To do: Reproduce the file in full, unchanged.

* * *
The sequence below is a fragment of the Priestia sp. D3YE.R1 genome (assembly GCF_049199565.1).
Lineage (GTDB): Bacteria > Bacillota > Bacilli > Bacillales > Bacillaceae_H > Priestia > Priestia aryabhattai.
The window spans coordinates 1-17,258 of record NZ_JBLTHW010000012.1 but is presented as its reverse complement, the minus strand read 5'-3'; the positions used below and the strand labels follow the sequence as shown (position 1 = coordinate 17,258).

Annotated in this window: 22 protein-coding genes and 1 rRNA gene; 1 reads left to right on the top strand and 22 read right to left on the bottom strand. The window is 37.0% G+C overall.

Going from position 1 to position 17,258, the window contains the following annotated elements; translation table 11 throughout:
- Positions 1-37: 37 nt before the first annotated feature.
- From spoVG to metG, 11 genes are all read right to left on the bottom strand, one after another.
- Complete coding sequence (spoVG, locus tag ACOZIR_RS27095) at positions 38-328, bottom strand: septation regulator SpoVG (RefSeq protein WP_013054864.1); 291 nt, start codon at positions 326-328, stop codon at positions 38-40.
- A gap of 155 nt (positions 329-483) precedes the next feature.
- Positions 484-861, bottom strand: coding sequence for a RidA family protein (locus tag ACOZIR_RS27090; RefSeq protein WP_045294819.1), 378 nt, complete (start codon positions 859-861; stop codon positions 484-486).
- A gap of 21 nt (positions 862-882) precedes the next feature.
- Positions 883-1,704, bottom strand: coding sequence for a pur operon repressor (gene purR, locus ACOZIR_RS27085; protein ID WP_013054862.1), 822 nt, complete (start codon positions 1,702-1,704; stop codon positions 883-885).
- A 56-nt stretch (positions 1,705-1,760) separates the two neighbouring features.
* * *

The sequence below is a fragment of the Priestia sp. D3YE.R1 genome (assembly GCF_049199565.1).
Lineage (GTDB): Bacteria > Bacillota > Bacilli > Bacillales > Bacillaceae_H > Priestia > Priestia aryabhattai.
The window spans coordinates 1-17,258 of record NZ_JBLTHW010000012.1 but is presented as its reverse complement, the minus strand read 5'-3'; the positions used below and the strand labels follow the sequence as shown (position 1 = coordinate 17,258).

Annotated in this window: 22 protein-coding genes and 1 rRNA gene; 1 reads left to right on the top strand and 22 read right to left on the bottom strand. The window is 37.0% G+C overall.

Going from position 1 to position 17,258, the window contains the following annotated elements; translation table 11 throughout:
- Positions 1-37: 37 nt before the first annotated feature.
- From spoVG to metG, 11 genes are all read right to left on the bottom strand, one after another.
- Complete coding sequence (spoVG, locus tag ACOZIR_RS27095) at positions 38-328, bottom strand: septation regulator SpoVG (RefSeq protein WP_013054864.1); 291 nt, start codon at positions 326-328, stop codon at positions 38-40.
- A gap of 155 nt (positions 329-483) precedes the next feature.
- Positions 484-861, bottom strand: coding sequence for a RidA family protein (locus tag ACOZIR_RS27090; RefSeq protein WP_045294819.1), 378 nt, complete (start codon positions 859-861; stop codon positions 484-486).
- A gap of 21 nt (positions 862-882) precedes the next feature.
- Positions 883-1,704, bottom strand: coding sequence for a pur operon repressor (gene purR, locus ACOZIR_RS27085; protein ID WP_013054862.1), 822 nt, complete (start codon positions 1,702-1,704; stop codon positions 883-885).
- A 56-nt stretch (positions 1,705-1,760) separates the two neighbouring features.